Landscaping Around Trees: Dos and Don’ts

Color, texture, and design features can enhance the space around giant trees while maintaining them healthy and robust.

The obstinacy In the vicinity of trees

While older trees provide shade and beauty to a home’s environment, the area around their trunks can become a bleak wasteland. Roots that drink up all the water and thick branches that block sunlight from reaching the soil, making it difficult for other plants to thrive, are to blame. Fortunately, with the ideas below, you may add color, texture, and other aesthetic features to those lonely patches while still maintaining the tree’s health, making your yard the envy of the neighborhood.

Maintain the current soil level around the trunk.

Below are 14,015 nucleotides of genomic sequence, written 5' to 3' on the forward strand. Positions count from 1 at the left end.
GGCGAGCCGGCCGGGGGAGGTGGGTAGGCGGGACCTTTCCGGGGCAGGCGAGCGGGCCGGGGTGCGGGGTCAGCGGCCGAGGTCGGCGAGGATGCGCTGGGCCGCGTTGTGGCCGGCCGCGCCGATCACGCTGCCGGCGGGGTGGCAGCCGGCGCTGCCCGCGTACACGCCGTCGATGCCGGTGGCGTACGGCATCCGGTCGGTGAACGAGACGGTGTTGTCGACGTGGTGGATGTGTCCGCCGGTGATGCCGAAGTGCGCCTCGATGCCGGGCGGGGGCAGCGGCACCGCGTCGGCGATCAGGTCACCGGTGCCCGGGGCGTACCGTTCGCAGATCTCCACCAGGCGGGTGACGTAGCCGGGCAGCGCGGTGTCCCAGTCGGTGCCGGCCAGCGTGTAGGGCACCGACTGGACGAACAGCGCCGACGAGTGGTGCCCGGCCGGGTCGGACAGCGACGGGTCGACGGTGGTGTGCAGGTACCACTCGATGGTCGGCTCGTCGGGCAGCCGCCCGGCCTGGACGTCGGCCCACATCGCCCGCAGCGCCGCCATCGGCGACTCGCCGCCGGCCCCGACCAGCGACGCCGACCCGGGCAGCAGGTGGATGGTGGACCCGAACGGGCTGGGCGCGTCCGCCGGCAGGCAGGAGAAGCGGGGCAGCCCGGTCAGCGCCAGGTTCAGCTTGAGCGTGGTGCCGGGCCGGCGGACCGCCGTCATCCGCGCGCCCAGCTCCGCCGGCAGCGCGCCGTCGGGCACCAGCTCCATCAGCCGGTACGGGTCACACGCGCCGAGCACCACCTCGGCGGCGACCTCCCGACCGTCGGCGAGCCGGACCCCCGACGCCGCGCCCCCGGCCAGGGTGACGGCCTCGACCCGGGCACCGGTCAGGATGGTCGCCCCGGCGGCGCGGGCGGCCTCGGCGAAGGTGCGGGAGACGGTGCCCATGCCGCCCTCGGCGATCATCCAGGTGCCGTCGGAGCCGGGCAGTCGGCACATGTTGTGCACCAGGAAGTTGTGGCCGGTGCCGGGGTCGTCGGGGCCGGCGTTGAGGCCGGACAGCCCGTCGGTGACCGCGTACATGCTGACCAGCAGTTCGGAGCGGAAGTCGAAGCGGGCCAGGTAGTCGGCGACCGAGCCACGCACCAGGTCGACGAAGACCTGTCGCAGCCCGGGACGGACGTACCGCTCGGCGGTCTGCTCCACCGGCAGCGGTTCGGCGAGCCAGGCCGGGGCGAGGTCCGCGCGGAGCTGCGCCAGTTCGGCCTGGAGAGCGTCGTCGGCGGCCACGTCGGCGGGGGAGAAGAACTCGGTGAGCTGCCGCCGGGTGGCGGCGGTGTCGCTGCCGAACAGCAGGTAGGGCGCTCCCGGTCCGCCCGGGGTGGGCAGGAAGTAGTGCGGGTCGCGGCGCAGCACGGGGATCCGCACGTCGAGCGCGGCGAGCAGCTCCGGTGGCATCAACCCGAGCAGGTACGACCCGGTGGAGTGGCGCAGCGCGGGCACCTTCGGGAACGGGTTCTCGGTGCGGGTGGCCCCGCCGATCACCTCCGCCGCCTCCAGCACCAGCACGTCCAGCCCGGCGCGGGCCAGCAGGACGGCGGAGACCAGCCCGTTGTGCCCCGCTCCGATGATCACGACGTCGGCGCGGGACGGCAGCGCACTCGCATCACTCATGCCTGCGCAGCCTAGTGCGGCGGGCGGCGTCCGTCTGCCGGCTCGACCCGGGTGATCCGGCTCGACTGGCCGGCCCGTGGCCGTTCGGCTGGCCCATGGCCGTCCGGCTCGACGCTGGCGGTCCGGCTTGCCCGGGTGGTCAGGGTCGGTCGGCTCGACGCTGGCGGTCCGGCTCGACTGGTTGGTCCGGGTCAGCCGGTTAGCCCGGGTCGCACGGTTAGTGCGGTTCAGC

Making a raised border around a tree and then filling it in with dirt to form a planting bed is a common mistake made by homeowners. The extra land surrounding the trunk might cause the tree’s bark, making it vulnerable to disease and insect infestation. To protect the soil from suffocating the tree’s base, build an interior border one to two feet away from the trunk if you desire a raised bed.


Dig out any existing lawn grass before adding dirt to a planting bed. You would think that grass decomposes in the soil, but it can form a dense thatch covering that prevents water and oxygen from reaching the tree roots if it grows thick enough. The tree roots will obtain the nutrients required to keep the tree healthy and robust by removing grass before filling the bed with dirt.

When planting, avoid damaging tree roots.

Some trees, such as white oak and hickory, have deep roots, while others, such as maple and cypress, have roots that are just beneath the surface or even extend above the …